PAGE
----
Everyone Should Read This Harsh Tweet About John Kelly's Robert E. Lee Comment
The Civil War has come up frequently in the news lately, thanks to reinvigorated discussions about whether, in today's more progressive times, holding onto statues and names that continue to honor Confederate leaders remains appropriate. Many in the United States have landed on "no," and change has slowly been making its way through cities. But on Monday night, during an interview with Fox News, White House Chief of Staff John Kelly explained why he believed that change was a mistake, saying the Civil War happened due to a "lack of ... compromise" and that we needed to pay homage to our history. Many people have reacted to his interview, but this one harsh tweet about Kelly's Civil War comments hits the nail on the head.
First, however, a quick recap on exactly what Kelly said during his Fox News interview. According to CNN, he started by praising Robert E. Lee as an "honorable man" before saying:
The lack of an ability to compromise led to the Civil War, and men and women of good faith on both sides made their stand where their conscience had them make their stand.
But the thing is, the Civil War was never about an inability to compromise. It was about slavery. And actor Wendell Pierce made that crystal clear when he tweeted on Tuesday in response to Kelly's comments:
The thing is, people have been trying to defend the Confederacy from criticism for a while now using explanations similar to Kelly's. When people try and paint Confederate leaders as honorable, they say men like Lee were mainly fighting for their "own right of self-determination," as one writer wrote for the National Review in 2015.
They claim that the valor Confederate soldiers showed in their fighting and the devastation the South faced after the war ended make it OK — indeed, necessary and right — to honor those leaders. Those who defend the appropriateness of Confederate statues and leaders say that we must look at history through a lens: that what we consider unacceptable now was more acceptable then.
But responses like Price's help cut straight to the heart of all those noisy explanations: there is no honor and no valor in defending slavery. There is no way to excuse the atrocities that were committed against black people in the United States prior to the Civil War (and long after it, for that matter). And to rank the importance of honoring one group's bravery in war and dedication to their comrades above the importance of acknowledging the rights and the painful history of another group means to continue perpetuating white supremacy. That is, essentially, what it comes down to.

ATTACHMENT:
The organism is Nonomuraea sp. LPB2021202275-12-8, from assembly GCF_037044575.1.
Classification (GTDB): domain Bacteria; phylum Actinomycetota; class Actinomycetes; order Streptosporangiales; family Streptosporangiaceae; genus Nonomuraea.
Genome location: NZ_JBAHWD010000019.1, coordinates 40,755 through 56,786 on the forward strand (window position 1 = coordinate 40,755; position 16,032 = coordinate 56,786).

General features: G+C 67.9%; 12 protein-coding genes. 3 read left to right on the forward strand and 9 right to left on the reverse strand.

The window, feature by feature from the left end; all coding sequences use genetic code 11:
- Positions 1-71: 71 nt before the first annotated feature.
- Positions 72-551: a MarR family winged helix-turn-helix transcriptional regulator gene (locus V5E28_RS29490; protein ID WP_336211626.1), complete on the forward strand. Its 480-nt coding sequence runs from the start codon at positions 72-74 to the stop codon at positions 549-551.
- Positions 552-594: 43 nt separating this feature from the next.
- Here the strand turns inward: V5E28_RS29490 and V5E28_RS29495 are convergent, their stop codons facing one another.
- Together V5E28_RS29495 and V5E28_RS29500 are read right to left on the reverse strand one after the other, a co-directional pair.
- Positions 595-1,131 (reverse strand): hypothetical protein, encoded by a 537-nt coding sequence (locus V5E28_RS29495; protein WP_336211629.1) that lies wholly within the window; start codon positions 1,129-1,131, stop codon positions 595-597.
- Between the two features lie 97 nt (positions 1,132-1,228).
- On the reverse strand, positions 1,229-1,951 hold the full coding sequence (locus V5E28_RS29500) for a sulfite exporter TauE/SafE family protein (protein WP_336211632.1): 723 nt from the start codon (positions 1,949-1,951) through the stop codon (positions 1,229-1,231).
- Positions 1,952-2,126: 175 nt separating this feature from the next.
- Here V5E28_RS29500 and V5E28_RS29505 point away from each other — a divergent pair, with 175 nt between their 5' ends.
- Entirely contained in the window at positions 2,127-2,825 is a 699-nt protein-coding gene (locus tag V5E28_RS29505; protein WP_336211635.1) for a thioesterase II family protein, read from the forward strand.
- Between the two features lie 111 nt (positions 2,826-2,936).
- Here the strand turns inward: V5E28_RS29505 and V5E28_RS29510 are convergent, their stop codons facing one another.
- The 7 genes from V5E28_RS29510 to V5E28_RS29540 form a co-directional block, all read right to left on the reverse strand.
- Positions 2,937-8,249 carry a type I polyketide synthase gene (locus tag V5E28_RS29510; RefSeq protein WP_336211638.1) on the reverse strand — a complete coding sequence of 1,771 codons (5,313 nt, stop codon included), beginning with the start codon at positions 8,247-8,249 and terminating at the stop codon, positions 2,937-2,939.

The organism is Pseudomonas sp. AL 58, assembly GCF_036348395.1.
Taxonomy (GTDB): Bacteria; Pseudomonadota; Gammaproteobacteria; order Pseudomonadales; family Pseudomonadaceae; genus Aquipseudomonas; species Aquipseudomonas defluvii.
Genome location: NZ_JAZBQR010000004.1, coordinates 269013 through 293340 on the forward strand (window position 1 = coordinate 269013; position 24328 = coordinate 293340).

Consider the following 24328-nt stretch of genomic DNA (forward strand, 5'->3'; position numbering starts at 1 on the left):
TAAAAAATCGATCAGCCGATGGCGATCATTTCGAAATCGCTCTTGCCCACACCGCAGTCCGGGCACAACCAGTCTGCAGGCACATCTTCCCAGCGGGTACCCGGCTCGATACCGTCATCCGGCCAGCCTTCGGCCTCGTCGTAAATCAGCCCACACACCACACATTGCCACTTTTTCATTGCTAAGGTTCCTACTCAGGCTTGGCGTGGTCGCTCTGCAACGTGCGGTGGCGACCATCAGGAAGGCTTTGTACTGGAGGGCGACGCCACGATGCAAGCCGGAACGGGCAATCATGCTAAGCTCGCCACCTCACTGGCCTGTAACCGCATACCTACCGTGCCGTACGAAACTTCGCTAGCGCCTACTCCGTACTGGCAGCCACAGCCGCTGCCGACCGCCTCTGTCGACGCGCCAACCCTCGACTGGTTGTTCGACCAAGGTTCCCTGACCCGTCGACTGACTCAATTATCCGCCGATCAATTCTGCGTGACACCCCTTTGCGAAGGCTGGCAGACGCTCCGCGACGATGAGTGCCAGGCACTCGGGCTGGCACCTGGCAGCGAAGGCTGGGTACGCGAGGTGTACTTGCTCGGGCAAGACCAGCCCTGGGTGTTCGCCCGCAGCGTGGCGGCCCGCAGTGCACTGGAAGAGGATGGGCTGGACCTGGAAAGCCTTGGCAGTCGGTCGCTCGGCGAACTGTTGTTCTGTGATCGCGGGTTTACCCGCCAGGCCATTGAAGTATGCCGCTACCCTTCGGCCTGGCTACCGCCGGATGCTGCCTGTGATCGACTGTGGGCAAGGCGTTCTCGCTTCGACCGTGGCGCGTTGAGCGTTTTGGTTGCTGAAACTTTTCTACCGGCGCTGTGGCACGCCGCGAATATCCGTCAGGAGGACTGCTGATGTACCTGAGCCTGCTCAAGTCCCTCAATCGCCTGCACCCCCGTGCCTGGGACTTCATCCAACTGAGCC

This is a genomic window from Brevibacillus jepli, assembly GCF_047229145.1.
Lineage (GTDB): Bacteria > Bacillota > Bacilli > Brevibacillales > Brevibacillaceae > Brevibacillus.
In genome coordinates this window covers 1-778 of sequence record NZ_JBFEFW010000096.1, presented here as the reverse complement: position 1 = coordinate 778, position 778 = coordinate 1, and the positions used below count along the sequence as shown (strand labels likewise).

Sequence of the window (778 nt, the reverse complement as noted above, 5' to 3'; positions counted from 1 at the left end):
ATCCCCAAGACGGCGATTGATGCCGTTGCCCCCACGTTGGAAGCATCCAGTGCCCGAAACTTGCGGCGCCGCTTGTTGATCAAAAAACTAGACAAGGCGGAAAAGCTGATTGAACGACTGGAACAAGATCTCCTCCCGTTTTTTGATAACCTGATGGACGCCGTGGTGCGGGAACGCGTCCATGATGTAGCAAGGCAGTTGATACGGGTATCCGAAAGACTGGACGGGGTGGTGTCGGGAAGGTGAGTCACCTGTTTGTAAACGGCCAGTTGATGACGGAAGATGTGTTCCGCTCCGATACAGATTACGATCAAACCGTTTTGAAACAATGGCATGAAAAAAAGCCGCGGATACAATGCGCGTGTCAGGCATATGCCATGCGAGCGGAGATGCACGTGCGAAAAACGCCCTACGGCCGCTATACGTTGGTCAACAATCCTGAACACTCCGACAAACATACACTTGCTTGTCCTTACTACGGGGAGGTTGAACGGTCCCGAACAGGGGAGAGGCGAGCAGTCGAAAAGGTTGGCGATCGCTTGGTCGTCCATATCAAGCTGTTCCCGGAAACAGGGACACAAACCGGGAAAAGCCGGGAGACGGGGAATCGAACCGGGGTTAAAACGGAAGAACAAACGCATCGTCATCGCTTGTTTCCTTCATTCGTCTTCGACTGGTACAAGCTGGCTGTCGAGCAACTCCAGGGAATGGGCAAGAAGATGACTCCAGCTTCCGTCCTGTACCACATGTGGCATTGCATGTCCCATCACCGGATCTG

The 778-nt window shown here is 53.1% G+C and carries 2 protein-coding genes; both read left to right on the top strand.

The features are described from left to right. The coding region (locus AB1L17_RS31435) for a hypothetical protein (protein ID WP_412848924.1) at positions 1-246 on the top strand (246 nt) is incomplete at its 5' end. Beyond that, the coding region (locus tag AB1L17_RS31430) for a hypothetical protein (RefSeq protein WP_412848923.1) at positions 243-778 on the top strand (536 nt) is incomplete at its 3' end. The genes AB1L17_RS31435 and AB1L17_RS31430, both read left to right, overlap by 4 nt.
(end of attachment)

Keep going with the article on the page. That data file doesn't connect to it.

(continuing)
The Civil War had nothing to do with compromising. When it comes to slavery and rape and lynching, there can never be a compromise. Those with Confederate soldiers in their history can acknowledge a difficult relationship with those people, as the ancestors of Stonewall Jackson did when they wrote in an open letter published in Slate calling for the removal of their ancestor's statue in Richmond, Virginia. "We understand justice very differently from our grandfather’s grandfather," they wrote, continuing:
We have learned how thoughtful and loving he was toward his family. But we cannot ignore his decision to own slaves, his decision to go to war for the Confederacy, and, ultimately, the fact that he was a white man fighting on the side of white supremacy.
It can be easy for people to get distracted by messages of loyalty and state pride and bravery when it comes to discussions about statues that honor Confederate leaders. But as Pierce's staightforward message reminds us, that's never what it was about. Not then, and not now. It was about slavery and oppression, and to pretend otherwise is to ignore the very real, very brutal, and very racist reality Confederate soldiers fought for.